What is ADHD?

ADHD is a complex neurobiological condition caused by an imbalance of some of the neurotransmitters in the brain. The condition is present from early childhood although diagnosis is not usually made until after the age of 5. It is pervasive (i.e. occurs in more than one setting) and often persists into adolescence and adulthood.

The exact causes of ADHD are unknown, but current research evidence suggests a complex interaction between genetic pre-disposition (or risk) and environmental factors. Many children with ADHD will have parents who have adult ADHD.

ADHD is common condition affecting approximately 5% of the population. It significantly interferes with everyday life. Although research is still continuing, findings show that -

  • There are differences in the development of the brain, particularly in the areas of the brain which affect alertness, executive function and the ability to control shifts from one activity to another.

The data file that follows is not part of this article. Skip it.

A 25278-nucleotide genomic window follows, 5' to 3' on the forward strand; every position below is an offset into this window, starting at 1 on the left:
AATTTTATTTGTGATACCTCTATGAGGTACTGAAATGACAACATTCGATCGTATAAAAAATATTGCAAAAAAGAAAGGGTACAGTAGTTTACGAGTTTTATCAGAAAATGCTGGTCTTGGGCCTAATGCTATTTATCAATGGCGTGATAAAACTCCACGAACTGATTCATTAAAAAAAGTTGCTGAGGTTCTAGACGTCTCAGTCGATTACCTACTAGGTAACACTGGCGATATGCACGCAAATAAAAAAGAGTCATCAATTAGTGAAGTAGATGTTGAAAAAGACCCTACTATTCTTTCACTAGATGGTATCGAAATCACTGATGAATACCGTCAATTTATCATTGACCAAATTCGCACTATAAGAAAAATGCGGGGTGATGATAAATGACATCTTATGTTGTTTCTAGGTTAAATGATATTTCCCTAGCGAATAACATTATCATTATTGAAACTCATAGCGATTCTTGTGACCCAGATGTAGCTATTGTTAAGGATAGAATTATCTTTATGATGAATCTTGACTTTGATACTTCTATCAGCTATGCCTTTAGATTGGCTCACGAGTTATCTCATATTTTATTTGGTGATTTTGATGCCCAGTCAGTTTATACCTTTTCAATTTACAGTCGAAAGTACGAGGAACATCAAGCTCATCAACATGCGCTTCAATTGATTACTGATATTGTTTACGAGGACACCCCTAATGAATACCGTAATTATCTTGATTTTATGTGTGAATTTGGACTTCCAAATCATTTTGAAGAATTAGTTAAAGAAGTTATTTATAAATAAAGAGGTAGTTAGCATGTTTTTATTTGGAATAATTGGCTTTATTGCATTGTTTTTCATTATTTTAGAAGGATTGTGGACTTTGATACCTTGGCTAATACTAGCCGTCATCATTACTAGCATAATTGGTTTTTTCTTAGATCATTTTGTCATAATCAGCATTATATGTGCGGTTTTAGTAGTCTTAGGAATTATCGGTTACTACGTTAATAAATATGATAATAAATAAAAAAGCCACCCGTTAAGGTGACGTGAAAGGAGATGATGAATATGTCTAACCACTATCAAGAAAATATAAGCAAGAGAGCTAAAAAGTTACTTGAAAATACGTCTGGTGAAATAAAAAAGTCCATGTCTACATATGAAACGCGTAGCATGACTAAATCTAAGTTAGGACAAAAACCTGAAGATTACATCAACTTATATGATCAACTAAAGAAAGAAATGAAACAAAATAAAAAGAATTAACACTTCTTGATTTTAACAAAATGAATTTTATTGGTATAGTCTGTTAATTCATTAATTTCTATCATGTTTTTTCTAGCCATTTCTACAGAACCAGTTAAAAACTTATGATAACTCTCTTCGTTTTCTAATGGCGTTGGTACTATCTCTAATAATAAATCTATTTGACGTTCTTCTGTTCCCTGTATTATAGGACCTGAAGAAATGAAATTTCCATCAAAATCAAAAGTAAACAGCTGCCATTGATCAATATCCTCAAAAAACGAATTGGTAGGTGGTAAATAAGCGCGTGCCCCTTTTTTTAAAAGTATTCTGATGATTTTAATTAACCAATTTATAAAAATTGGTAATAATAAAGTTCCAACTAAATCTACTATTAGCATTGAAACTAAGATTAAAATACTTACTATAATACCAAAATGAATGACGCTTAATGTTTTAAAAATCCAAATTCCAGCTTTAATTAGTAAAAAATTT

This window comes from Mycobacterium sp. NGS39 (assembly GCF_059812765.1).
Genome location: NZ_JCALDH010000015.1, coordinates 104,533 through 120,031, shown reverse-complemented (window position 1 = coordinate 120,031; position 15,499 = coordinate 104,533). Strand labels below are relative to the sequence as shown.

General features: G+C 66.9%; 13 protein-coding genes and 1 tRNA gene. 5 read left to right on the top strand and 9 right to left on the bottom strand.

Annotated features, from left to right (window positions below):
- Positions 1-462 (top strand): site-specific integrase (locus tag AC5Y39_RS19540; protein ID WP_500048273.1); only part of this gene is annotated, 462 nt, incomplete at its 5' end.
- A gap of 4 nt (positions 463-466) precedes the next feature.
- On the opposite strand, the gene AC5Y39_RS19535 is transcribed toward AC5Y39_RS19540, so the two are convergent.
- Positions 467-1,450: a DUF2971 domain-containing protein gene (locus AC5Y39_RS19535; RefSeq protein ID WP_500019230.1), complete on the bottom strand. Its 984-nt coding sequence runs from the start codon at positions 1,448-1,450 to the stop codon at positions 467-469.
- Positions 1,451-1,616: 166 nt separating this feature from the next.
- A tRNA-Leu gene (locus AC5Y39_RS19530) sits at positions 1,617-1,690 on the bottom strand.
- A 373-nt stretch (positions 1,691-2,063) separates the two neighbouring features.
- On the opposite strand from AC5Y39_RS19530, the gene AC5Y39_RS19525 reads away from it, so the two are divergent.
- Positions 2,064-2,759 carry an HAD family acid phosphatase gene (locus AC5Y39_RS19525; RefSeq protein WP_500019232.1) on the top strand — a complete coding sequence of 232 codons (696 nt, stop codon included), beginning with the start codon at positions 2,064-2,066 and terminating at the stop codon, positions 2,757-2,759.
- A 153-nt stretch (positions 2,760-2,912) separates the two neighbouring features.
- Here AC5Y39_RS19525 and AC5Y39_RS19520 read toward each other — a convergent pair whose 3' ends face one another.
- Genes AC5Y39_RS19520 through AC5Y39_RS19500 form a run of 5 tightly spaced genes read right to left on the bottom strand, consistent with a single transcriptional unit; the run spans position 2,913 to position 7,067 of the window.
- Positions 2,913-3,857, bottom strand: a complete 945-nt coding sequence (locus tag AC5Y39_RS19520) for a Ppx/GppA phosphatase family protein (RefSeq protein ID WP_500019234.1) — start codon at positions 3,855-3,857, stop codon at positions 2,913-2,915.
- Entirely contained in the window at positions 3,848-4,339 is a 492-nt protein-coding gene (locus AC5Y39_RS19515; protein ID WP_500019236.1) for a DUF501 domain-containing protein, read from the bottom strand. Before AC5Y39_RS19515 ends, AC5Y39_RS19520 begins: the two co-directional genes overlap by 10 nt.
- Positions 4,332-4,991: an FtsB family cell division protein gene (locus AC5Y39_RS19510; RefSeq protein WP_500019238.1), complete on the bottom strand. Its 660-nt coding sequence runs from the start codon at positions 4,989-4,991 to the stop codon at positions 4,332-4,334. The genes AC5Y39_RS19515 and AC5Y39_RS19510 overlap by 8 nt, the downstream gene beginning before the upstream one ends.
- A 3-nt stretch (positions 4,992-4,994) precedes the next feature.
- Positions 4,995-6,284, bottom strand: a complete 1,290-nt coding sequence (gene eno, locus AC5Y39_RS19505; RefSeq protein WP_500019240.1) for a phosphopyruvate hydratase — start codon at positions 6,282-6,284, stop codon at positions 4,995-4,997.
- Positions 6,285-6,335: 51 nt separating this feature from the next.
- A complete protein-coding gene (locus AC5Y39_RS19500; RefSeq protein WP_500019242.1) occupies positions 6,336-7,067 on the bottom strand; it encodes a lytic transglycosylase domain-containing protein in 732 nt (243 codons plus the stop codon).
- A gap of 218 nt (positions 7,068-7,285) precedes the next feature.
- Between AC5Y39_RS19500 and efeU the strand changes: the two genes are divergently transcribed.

• Blood flow to the brain is often reduced to some areas at the front of the brain. These areas control functions such as attention, impulsivity (the ability to stop and think before acting), sensitivity to rewards and punishment, emotions and memory.
  • There are difficulties with the genes that regulate attention, learning and appropriate behaviour.
  • Problems with neurotransmitters (dopamine and norepinephrine for example) can cause the brain to be under active or inefficient in people with ADHD. It is neurotransmitters, which allow the chemical messages to move through the brain - so if there is too little or too much, messages are unable to complete their journey throughout the body. This can cause lack of attention, irritability, inappropriate and argumentative behaviour, difficulty with schoolwork - problems comprehending what is read, poor memory, poor organisation, sleepiness in class, and problems retrieving information from stored memory.

Previous page: Membership
Next page: Diagnostic Criteria